WhitePrivilege

I’m guessing just about everyone is familiar with the recent events surrounding Sydney Swans player Adam Goodes, a young girl who insulted him with a racist slur, the subsequent involvement of Eddie McGuire, and the public debate on racism that has dominated media and social media ever since.

The following are some writings on the topic I found worth reading.

Helen Razer’s piece in Crikey, titled “I am racist and so are you” in which she alleges that anyone white in this country is racist and ought to own it.

Jeff Sparrow’s piece in Overland, an interesting rebuttal to the claim “we’re all racist.”

Blogger Dragonista’s piece “Entitlement should not disqualify me” and the follow-up. It’s important to read the comments as Dragonista engages with Luke Pearson, who explains why Indigenous people can become very weary of explaining their situation to white fellas.

Luke Pearson’s blog in response to Dragonista and others who share her position.

David Horton’s piece “Bone of Contention” in which he recalls some background relevant to the present.

There are of course hundreds of other pieces throughout both social and mainstream media.

A few days ago I wrote aboutprivilege and imagination, in which I argued that the current passion for “checking your privilege” could be more usefully replaced by using one’s imagination, and walking a few steps in the shoes of the other to see how that feels. Checking my privilege rather keeps it all about me, while using my imagination to envisage another’s experience makes it all about them.

I’m of the view that race is a social construct, yet another of the many ways in which some human beings categorize other human beings in order to dehumanise them, to the degree that they don’t have to be considered as equals and worthy of the same considerations as the dominant group. Racism has much in common with sexism. Both allow the dominant group to maintain a sense of superiority by measuring themselves against the perceived failings and allegedly inherent weaknesses of the others. Both allow the dominant group to maintain a sense of entitlement and privilege, because they feel superior to the others.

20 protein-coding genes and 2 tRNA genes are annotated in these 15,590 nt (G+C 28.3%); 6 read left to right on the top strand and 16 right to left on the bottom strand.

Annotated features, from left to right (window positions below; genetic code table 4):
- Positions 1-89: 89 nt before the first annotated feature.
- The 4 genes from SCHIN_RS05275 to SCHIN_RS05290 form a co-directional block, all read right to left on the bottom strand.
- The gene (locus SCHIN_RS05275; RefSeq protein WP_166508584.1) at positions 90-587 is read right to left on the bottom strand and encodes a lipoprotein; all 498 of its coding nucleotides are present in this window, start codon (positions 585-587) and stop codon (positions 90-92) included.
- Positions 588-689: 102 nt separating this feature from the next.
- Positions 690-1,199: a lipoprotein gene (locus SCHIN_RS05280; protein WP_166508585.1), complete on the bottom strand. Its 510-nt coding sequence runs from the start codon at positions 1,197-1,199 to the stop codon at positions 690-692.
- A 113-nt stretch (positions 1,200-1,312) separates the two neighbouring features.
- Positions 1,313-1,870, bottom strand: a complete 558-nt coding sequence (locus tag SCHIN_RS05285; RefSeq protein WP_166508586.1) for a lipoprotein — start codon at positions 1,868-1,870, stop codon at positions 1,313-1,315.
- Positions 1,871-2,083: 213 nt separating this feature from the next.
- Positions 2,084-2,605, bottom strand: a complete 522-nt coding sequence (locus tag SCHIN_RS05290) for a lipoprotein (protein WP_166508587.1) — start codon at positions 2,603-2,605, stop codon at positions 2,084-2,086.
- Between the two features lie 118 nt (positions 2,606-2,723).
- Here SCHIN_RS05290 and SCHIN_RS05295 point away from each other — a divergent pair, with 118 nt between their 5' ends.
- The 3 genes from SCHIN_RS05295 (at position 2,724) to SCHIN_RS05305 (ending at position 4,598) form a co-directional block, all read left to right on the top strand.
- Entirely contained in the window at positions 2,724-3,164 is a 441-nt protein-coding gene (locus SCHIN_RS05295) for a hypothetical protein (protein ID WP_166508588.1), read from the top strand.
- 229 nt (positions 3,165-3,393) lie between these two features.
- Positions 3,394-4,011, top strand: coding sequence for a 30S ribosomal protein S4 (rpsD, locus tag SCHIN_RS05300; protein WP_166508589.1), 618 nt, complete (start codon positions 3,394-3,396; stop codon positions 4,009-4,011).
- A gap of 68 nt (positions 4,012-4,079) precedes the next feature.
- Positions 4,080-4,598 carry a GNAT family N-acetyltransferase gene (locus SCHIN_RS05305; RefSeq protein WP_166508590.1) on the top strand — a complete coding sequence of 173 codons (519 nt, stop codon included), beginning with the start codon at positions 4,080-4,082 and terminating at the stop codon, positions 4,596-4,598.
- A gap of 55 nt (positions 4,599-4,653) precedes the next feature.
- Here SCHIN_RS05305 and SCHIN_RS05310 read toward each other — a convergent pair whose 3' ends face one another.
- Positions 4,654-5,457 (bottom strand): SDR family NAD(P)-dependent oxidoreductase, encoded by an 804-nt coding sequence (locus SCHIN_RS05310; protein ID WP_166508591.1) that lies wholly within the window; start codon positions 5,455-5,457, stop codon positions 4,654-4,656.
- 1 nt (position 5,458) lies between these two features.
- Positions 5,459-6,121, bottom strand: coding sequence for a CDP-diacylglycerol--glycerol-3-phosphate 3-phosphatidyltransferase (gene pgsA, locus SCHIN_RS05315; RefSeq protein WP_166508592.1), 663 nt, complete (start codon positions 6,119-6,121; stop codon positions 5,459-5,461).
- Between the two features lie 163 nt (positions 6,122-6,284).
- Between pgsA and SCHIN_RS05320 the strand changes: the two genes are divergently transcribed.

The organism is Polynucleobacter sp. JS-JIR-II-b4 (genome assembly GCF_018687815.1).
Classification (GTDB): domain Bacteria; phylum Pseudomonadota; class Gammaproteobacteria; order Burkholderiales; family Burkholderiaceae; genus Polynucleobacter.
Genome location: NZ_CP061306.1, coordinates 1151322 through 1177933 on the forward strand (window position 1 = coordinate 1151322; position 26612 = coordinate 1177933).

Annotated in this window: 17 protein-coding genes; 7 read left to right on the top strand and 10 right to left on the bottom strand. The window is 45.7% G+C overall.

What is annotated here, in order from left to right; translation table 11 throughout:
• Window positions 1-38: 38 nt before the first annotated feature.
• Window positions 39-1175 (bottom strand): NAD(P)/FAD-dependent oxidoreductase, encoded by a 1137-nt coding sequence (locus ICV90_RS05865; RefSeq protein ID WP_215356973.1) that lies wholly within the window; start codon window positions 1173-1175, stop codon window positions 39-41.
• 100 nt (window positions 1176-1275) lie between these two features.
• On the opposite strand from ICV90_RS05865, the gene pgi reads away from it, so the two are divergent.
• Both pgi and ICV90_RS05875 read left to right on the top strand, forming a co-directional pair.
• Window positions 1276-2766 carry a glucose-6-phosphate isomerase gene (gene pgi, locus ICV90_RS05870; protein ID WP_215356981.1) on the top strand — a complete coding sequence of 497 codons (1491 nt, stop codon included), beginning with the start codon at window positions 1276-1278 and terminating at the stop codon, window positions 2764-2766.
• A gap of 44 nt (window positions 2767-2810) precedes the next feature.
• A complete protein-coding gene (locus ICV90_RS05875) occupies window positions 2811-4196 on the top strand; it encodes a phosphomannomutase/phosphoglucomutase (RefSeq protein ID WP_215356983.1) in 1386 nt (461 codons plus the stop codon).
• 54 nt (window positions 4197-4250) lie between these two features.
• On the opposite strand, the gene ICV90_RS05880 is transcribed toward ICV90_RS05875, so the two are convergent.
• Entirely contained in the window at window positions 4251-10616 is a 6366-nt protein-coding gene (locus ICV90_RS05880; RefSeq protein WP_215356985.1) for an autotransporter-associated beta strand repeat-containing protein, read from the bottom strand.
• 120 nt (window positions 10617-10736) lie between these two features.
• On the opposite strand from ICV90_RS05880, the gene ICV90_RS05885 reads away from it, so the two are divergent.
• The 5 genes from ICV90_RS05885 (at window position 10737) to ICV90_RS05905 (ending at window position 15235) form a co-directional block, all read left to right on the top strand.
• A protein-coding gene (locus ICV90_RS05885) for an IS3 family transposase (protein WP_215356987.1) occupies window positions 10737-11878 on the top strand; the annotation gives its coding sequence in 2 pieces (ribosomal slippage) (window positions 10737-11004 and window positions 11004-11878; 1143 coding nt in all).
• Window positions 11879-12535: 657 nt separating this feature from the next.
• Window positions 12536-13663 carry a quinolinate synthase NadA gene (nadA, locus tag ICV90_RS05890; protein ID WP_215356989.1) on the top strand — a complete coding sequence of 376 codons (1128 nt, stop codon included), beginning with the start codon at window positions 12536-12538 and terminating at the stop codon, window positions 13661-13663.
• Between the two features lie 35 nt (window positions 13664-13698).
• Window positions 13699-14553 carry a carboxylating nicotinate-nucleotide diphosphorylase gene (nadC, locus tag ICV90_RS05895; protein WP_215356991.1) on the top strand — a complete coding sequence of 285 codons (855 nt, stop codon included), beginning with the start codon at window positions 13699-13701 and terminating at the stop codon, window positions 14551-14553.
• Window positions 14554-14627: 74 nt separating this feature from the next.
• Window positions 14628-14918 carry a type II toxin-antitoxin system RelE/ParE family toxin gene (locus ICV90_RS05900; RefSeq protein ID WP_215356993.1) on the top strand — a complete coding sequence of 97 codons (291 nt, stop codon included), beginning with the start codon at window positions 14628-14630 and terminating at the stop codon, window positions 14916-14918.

In both cases, the dominant group  will be extremely reluctant to either examine or relinquish any of its entitlements and privileges.

It struck me as I ploughed through the at times strident, accusatory, smug, ignorant, enlightened, sorrowful, angry, bored, pissed off, exasperated, exhausted and exhausting commentary of the last week, that the discussion of racism itself had quickly evolved into a battlefield on which combatants fought for the high moral ground, casting opponents as “racists,” “privileged,” “entitled,” or in some instances, just plain “white,” the latter used as a racial insult, if we stick to the strict definition of that term.

It’s quite a thing, to besmirch another as a “racist.” It probably isn’t something that ought to be done lightly. I’ve wondered how hurling around that word as a contemptuous insult furthers the debate at all. It’s not likely to make anyone stop and think about their views, quite the opposite, it’s likely to cause anger, resentment and a hardening of the heart.

Again, I believe the answer is imagination:

When you visualised a man or a woman carefully…when you saw the lines at the corners of the eyes, the shape of the mouth, how the hair grew, it was impossible to hate. Hate was just a failure of  imagination. Grahame Greene

Greene echoes philosopher Emmanuel Levinas’ beliefs about the power of the face, and the ethical responsibility we all have to honour the face of the Other, no matter how different from one’s own.  The responsibility we have to recognise and respect our common vulnerability as human beings, and to refrain from exploiting that vulnerability. To look fully at another’s face, to really see it, immediately places one in a more respectful relation to the other than the cursory, unseeing glance.

I ended the week feeling a great deal of admiration for the man at the centre of the storm, Adam Goodes. I’m not in the least interested in football, but as the rest of my household watched the Swans game I couldn’t help but observe Goodes rise above the slings and arrows of his week and immerse himself, fully focused, in his task.

This debate on the othering of some groups by more powerful groups is perhaps the most important debate there is. Racism, sexism, homophobia, hatred: discrimination of any kind, is a failure of imagination.